Damn! I should have cut a commission deal with Tesla (TSLA) before I published my story on their amazing electric vehicle a few days ago (click here for “My Take on the Tesla Tiff”). I have since received a dozen emails from readers telling me they have jumped on the waiting list with a $5,000 deposit, which I understand has been shortened to five months.
In the meantime, the company’s mercurial CEO, the South African programming genius, Elon Musk, has announced the firm’s Q4, 2012 earnings. The loss came in larger than expected at 65 cents a share, versus an expected 53 cents. But revenues jumped from a projected $298 million to $306 million. Musk is confident that Q1, 2013 will be profitable, as will the full 2013-year, and that a 25% profit margin will be realized.
Much of the loss was due to massive overtime wages for workers, with many clocking 70-hour weeks as they struggle to meet overwhelming demand. There are still 6,000 on the waiting list for the new Model S sedan. Musk says that the company is on target to manufacture 20,000 vehicles this year. Most of the orders have been for the high end, 85kWh, 300 mile range vehicle that starts at $72,400.
I have been deluged with questions from readers about the car’s performance. Here are the answers to a few:
The times to obtain a fully charged battery from flat that I have recorded from various power sources are:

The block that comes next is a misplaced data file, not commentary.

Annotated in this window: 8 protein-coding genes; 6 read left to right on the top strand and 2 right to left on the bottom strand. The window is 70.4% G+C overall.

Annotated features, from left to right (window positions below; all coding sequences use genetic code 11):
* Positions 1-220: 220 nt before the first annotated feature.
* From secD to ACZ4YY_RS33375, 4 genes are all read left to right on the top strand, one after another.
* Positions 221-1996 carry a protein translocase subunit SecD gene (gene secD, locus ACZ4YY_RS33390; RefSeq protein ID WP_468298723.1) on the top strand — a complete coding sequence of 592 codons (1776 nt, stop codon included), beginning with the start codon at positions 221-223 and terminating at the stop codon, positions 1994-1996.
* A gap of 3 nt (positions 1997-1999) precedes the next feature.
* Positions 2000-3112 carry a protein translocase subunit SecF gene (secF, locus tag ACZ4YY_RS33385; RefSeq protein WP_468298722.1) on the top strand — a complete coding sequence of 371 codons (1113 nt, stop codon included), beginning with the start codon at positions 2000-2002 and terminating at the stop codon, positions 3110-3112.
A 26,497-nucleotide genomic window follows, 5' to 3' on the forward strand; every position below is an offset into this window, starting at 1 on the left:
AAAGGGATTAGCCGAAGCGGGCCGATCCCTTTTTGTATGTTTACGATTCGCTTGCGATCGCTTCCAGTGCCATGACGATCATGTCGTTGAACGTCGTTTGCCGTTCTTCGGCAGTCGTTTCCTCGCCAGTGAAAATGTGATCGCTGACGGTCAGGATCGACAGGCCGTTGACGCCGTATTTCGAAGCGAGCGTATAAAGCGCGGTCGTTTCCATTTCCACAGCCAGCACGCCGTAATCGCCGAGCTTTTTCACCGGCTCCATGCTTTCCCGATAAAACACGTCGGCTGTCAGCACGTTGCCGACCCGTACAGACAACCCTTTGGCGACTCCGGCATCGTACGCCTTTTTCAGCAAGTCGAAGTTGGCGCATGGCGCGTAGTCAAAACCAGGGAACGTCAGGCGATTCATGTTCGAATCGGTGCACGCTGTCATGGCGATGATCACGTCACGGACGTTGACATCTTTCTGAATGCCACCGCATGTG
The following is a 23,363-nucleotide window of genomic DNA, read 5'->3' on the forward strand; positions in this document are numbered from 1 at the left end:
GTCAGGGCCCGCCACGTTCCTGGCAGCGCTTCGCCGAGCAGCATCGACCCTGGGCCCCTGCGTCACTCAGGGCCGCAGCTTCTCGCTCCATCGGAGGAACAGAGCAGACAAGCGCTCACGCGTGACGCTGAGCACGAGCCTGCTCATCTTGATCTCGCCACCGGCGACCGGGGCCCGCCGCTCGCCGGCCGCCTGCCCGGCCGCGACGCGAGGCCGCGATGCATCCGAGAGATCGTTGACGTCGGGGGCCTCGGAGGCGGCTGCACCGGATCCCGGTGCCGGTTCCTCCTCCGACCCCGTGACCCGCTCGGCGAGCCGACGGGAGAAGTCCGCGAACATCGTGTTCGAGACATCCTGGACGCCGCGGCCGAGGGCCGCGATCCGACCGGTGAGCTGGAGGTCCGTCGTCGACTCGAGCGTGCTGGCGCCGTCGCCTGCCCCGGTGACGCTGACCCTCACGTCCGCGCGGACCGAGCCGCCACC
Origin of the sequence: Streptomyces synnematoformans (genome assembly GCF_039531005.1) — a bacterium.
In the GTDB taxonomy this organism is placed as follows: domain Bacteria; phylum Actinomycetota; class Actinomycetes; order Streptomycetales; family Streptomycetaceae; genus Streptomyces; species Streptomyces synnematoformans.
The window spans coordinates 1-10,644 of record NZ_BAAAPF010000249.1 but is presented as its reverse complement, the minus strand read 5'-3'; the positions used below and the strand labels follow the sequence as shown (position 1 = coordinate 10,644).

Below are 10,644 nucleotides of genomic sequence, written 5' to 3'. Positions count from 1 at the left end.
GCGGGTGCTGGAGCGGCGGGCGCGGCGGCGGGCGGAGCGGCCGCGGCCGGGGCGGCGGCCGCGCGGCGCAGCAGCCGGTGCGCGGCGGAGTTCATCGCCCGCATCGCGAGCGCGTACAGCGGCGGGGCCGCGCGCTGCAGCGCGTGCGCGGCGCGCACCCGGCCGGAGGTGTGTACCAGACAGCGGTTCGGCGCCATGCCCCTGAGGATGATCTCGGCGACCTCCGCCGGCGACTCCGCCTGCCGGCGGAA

45 minutes – 440 volt public super charger
7 hours – 220 volt, 40 amp plug in my garage
77 hours – standard 110 volt home wall outlet
All public charges, from Whole Foods, public garages, and movie theaters, etc., are provided for free by a company called ChargePoint (click here for their website). There you can view their national network of 10,954 public charging stations. When I visit my home at Lake Tahoe, where overnight temperatures go well below zero, the company recommends that I keep the car plugged in overnight, just to keep it warm.
No, I am not indirectly running this car on high polluting coal. Notice that the lights in your home turn on in the middle of the night, even though no one usually wants power then. Utilities must generate massive amounts of power that gets wasted in order to maintain “grid integrity”, a network that makes electricity available to us 24/7.
How much is wasted? Enough to run all 250 million cars in the US on electric power. This is why they give it away nearly for free if you charge between midnight and 7:00 AM (4.7 cents/kw versus 40 cents in my case). I am simply using power that has already been generated that otherwise would go unused.
Tesla advertises a maximum range of 265 miles, which is based on an EPA five cycle testing standard. But you can really get 300 miles with conservative driving, which is more than your bladder can stand. One 45-minute charge at Harris Ranch gets me from San Francisco to San Diego, some 500 miles. For longer trips I fly my own plane, go commercial, or drive my other car.
I’m sure more questions will come in, and I will answer them periodically. Or you can call Tesla directly at 877-798-3752.
As for the stock, I wouldn’t touch it here. It is far too expensive for me. These kinds of new technology stocks tend to maintain enormous premiums in the early days because of the cache and “coolness” of their products. You saw the same thing with Apple (AAPL). I have no doubt that the company will be a huge success. But at $34 a share, it is far ahead of delivering actual financial results for investors.